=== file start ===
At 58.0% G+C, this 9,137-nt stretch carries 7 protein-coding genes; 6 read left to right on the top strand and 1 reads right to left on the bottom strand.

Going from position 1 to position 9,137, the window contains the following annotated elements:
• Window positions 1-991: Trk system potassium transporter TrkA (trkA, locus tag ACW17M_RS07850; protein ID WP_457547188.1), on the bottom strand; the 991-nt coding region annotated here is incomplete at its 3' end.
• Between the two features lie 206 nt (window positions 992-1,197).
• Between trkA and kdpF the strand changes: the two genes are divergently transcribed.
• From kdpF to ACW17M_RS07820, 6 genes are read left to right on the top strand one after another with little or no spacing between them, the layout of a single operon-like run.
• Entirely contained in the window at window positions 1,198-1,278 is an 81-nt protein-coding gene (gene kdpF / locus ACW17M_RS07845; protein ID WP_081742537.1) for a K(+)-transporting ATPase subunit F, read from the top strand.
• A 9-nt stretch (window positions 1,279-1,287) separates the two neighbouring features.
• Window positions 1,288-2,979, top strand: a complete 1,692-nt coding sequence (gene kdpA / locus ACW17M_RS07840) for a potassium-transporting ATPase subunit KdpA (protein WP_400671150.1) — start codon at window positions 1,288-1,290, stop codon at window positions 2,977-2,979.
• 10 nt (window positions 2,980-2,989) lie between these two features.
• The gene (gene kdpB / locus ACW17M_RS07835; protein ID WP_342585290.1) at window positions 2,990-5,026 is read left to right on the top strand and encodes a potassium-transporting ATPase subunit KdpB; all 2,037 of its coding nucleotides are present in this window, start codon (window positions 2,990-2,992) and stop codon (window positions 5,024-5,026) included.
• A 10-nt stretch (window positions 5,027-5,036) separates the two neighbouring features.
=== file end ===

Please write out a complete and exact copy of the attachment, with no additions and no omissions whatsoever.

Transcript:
At 58.0% G+C, this 9,137-nt stretch carries 7 protein-coding genes; 6 read left to right on the top strand and 1 reads right to left on the bottom strand.

Going from position 1 to position 9,137, the window contains the following annotated elements:
• Window positions 1-991: Trk system potassium transporter TrkA (trkA, locus tag ACW17M_RS07850; protein ID WP_457547188.1), on the bottom strand; the 991-nt coding region annotated here is incomplete at its 3' end.
• Between the two features lie 206 nt (window positions 992-1,197).
• Between trkA and kdpF the strand changes: the two genes are divergently transcribed.
• From kdpF to ACW17M_RS07820, 6 genes are read left to right on the top strand one after another with little or no spacing between them, the layout of a single operon-like run.
• Entirely contained in the window at window positions 1,198-1,278 is an 81-nt protein-coding gene (gene kdpF / locus ACW17M_RS07845; protein ID WP_081742537.1) for a K(+)-transporting ATPase subunit F, read from the top strand.
• A 9-nt stretch (window positions 1,279-1,287) separates the two neighbouring features.
• Window positions 1,288-2,979, top strand: a complete 1,692-nt coding sequence (gene kdpA / locus ACW17M_RS07840) for a potassium-transporting ATPase subunit KdpA (protein WP_400671150.1) — start codon at window positions 1,288-1,290, stop codon at window positions 2,977-2,979.
• 10 nt (window positions 2,980-2,989) lie between these two features.
• The gene (gene kdpB / locus ACW17M_RS07835; protein ID WP_342585290.1) at window positions 2,990-5,026 is read left to right on the top strand and encodes a potassium-transporting ATPase subunit KdpB; all 2,037 of its coding nucleotides are present in this window, start codon (window positions 2,990-2,992) and stop codon (window positions 5,024-5,026) included.
• A 10-nt stretch (window positions 5,027-5,036) separates the two neighbouring features.